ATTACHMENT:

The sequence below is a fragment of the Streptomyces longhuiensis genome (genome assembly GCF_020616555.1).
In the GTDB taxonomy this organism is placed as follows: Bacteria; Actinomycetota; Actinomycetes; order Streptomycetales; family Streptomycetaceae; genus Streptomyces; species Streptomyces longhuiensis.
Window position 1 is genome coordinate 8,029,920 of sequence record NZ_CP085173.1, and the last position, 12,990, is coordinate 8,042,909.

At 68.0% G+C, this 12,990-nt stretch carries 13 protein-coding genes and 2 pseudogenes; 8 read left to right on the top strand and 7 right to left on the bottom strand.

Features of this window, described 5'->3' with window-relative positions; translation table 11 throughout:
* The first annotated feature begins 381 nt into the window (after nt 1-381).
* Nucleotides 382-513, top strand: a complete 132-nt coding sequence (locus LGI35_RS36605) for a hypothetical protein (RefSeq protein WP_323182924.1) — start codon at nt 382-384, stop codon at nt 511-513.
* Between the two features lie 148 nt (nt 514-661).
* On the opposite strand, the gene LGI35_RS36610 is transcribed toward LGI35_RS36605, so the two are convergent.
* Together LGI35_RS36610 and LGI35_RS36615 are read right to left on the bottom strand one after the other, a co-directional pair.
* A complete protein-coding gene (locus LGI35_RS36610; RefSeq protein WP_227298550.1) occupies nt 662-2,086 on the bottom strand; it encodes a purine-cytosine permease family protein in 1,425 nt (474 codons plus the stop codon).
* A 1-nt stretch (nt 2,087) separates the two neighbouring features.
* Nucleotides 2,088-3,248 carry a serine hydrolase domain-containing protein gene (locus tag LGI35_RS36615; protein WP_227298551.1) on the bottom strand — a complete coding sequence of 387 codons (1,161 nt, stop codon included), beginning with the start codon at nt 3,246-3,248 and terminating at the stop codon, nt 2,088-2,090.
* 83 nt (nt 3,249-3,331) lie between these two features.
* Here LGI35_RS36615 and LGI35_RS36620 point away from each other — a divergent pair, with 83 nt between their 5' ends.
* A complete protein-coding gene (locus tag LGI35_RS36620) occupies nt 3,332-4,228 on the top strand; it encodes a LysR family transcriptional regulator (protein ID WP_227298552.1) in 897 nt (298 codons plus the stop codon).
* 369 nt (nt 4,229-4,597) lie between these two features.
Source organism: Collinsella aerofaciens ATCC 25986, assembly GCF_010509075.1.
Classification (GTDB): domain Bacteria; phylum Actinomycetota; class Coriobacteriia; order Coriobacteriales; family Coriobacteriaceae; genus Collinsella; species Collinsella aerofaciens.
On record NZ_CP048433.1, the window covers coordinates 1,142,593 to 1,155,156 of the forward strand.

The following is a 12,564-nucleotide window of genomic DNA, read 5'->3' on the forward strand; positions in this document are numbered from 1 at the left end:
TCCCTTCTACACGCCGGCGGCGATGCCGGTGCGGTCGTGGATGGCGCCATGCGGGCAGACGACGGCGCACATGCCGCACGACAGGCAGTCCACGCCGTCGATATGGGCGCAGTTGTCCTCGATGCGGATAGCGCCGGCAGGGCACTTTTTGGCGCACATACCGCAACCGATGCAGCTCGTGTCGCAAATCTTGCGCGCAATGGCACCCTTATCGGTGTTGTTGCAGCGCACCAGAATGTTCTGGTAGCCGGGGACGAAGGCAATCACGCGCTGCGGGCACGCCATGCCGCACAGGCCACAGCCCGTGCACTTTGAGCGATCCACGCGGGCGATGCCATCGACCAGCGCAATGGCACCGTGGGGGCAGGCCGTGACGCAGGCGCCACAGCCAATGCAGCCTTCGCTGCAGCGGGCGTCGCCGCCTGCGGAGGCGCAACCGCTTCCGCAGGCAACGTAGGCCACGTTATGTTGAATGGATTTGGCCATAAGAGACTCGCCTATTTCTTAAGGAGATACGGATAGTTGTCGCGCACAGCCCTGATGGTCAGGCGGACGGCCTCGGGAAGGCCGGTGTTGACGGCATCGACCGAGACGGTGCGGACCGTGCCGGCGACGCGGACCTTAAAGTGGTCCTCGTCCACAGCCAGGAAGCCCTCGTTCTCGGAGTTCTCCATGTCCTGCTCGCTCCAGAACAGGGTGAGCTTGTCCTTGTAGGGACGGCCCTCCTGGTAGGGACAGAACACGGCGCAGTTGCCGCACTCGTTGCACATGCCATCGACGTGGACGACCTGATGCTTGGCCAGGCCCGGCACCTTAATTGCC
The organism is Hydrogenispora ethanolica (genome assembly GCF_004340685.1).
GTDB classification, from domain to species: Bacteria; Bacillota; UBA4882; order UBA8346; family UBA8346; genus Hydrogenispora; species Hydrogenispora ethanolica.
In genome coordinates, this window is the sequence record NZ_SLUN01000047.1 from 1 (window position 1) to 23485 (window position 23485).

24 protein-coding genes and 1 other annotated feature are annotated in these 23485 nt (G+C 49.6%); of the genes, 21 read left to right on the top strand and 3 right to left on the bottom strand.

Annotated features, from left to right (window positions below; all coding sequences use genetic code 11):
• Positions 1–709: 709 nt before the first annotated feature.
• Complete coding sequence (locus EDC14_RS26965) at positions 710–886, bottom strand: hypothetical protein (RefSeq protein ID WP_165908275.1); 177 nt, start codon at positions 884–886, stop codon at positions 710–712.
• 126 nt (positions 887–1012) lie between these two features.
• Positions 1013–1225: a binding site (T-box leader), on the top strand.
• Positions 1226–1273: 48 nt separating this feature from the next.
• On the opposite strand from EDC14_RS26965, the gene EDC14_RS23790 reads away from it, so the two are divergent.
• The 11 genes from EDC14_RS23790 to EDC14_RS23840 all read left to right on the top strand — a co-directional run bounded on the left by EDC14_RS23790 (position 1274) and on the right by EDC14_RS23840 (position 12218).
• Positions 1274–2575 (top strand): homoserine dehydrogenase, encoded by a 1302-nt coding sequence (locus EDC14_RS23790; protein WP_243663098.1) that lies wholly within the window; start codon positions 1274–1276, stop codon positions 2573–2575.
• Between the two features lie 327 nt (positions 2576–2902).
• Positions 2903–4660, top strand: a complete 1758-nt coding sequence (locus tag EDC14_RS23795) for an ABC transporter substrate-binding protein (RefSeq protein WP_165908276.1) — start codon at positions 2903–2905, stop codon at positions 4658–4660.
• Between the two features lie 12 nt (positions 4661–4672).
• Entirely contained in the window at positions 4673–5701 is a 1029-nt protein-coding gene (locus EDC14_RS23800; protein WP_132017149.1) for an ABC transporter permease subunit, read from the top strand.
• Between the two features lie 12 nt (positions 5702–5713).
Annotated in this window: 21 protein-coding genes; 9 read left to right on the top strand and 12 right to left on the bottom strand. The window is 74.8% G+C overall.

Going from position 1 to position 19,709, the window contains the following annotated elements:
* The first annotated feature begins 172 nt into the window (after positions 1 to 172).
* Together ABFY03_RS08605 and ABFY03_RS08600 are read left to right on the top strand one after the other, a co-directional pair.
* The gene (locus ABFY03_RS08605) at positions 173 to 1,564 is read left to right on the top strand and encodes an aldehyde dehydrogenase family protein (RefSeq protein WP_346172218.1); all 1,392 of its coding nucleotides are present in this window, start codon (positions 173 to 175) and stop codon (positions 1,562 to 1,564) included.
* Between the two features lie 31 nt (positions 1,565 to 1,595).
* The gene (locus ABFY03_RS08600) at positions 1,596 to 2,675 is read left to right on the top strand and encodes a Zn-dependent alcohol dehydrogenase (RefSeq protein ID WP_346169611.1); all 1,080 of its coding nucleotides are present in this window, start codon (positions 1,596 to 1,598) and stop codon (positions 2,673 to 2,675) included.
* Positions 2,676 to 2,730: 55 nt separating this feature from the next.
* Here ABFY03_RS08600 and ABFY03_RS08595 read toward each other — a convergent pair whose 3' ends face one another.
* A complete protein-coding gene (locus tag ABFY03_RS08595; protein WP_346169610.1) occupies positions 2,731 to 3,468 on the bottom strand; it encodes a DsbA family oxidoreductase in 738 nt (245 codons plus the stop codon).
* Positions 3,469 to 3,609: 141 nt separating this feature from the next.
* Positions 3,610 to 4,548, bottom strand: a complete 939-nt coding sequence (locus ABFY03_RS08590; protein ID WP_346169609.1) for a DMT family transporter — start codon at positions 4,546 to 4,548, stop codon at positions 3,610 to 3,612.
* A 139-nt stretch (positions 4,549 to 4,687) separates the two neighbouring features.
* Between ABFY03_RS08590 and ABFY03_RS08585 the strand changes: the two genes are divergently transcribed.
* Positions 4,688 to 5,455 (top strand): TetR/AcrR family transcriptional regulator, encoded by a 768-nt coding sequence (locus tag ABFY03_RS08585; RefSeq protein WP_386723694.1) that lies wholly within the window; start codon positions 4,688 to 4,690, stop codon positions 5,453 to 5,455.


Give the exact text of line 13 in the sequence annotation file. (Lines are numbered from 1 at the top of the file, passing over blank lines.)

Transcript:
* Nucleotides 2,088-3,248 carry a serine hydrolase domain-containing protein gene (locus tag LGI35_RS36615; protein WP_227298551.1) on the bottom strand — a complete coding sequence of 387 codons (1,161 nt, stop codon included), beginning with the start codon at nt 3,246-3,248 and terminating at the stop codon, nt 2,088-2,090.